Diversifying crime datasets in introductory statistical courses in criminology

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Contemporary criminology issues are increasingly global, cross-cultural, and multilingual. Moreover, students from different cultural and national backgrounds will need to apply data analytics in their respective contexts. Crime data used in statistical courses should reflect this diversity, and in turn enhance the equality and inclusivity of the teaching curriculum. Supported by evidence-based pedagogic principles and evaluations, researchers have identified strategies to enhance the teaching and learning of quantitative skills. Promoting students’ understanding of quantitative methods and their application in criminology requires that teaching materials reflect real-world problems and the diversity of today’s student population. To facilitate this aim, the article first describes over forty open and accessible crime data sources across political, cultural, and linguistic borders in the Global South. Moreover, to support educators in their implementation and use of these datasets, the article presents three case studies of exemplar pedagogic activities using available data sources in an undergraduate Criminology program in the UK. Exemplar activities include (1) time series analysis of homicide in Asia; (2) bivariate analysis of trust in police and victimization in Algeria; and (3) mapping kidnappings in Mexico. We end by discussing the pedagogical and research implications of diversifying datasets and some future challenges.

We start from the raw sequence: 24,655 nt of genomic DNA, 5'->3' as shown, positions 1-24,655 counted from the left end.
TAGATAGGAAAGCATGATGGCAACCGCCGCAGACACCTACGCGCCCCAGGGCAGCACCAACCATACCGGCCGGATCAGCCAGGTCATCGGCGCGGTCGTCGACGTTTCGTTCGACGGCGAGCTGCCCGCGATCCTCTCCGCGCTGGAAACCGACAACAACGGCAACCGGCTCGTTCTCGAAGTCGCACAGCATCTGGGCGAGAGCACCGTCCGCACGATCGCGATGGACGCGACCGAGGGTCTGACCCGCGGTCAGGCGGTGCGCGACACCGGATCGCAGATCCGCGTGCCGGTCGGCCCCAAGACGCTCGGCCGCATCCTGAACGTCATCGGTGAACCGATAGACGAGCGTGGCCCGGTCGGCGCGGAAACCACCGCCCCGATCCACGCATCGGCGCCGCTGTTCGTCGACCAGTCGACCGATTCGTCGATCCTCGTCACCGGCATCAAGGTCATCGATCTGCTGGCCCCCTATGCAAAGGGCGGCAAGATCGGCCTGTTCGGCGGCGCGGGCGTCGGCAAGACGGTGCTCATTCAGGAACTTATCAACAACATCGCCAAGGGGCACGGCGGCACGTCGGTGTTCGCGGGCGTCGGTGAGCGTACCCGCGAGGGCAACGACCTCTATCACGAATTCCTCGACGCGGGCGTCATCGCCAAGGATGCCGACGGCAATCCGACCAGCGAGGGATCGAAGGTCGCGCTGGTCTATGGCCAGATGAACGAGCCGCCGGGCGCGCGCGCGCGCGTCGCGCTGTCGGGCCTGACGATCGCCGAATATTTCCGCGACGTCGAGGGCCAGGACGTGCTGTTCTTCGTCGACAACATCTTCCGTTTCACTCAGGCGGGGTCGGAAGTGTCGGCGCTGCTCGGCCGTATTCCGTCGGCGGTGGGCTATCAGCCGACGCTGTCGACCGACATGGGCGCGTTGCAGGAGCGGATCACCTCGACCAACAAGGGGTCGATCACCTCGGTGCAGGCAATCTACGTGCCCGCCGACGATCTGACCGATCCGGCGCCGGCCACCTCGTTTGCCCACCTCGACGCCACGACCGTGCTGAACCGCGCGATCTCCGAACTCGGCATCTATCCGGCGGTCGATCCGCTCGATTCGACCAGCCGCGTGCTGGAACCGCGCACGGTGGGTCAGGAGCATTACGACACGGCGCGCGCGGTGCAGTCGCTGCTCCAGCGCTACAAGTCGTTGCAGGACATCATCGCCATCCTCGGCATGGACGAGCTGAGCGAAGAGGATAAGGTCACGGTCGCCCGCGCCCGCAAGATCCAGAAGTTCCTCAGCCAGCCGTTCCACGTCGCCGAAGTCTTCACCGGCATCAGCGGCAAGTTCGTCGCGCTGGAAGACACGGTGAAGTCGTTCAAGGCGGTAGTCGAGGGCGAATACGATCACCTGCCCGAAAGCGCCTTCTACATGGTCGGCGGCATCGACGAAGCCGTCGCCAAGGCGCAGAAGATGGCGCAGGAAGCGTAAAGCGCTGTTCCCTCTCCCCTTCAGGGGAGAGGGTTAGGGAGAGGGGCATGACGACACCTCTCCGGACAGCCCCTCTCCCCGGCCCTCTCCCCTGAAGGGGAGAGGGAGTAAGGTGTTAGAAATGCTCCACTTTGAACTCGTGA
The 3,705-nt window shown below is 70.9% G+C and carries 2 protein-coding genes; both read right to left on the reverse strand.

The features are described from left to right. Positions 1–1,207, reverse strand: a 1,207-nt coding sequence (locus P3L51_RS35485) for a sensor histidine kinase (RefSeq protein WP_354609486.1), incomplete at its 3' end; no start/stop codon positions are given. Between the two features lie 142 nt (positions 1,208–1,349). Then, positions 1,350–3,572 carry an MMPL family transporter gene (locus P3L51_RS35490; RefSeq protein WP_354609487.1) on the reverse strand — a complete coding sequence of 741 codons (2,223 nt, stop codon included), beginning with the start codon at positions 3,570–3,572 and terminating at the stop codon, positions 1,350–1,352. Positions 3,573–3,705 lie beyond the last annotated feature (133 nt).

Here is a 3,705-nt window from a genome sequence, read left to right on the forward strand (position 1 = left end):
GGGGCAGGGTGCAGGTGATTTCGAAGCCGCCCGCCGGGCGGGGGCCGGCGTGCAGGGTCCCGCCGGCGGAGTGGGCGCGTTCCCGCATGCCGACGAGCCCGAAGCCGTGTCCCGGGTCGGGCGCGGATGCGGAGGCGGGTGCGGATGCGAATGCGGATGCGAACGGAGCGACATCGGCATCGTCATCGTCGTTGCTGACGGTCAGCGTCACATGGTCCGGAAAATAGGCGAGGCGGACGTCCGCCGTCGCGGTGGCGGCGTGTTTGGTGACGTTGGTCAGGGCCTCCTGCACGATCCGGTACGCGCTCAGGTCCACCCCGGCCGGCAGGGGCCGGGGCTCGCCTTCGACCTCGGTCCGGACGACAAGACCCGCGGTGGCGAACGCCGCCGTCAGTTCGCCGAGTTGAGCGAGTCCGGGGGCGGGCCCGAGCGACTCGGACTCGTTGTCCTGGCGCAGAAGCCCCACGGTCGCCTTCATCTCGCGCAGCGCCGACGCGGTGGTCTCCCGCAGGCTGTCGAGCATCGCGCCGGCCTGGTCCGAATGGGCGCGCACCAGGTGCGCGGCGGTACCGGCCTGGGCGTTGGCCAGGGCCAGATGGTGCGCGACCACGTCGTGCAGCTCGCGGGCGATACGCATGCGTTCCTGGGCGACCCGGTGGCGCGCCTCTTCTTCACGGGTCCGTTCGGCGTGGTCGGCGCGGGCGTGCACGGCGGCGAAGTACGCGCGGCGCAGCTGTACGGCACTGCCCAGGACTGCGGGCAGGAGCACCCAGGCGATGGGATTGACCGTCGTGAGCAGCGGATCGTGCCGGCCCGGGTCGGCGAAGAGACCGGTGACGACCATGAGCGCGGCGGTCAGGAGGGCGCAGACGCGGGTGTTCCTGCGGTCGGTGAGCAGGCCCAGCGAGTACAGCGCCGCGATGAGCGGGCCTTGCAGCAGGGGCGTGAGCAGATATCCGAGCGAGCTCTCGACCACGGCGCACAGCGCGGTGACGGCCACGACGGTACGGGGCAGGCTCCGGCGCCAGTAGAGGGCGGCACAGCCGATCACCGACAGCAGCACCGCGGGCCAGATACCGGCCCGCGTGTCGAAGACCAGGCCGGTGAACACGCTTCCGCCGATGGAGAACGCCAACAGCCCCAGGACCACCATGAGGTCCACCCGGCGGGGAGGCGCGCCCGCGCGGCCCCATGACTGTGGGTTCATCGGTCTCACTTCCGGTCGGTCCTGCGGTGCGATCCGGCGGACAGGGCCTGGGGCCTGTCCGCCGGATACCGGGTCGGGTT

• teaching
  • pedagogy
  • data analysis
  • crime data
  • victimization surveys


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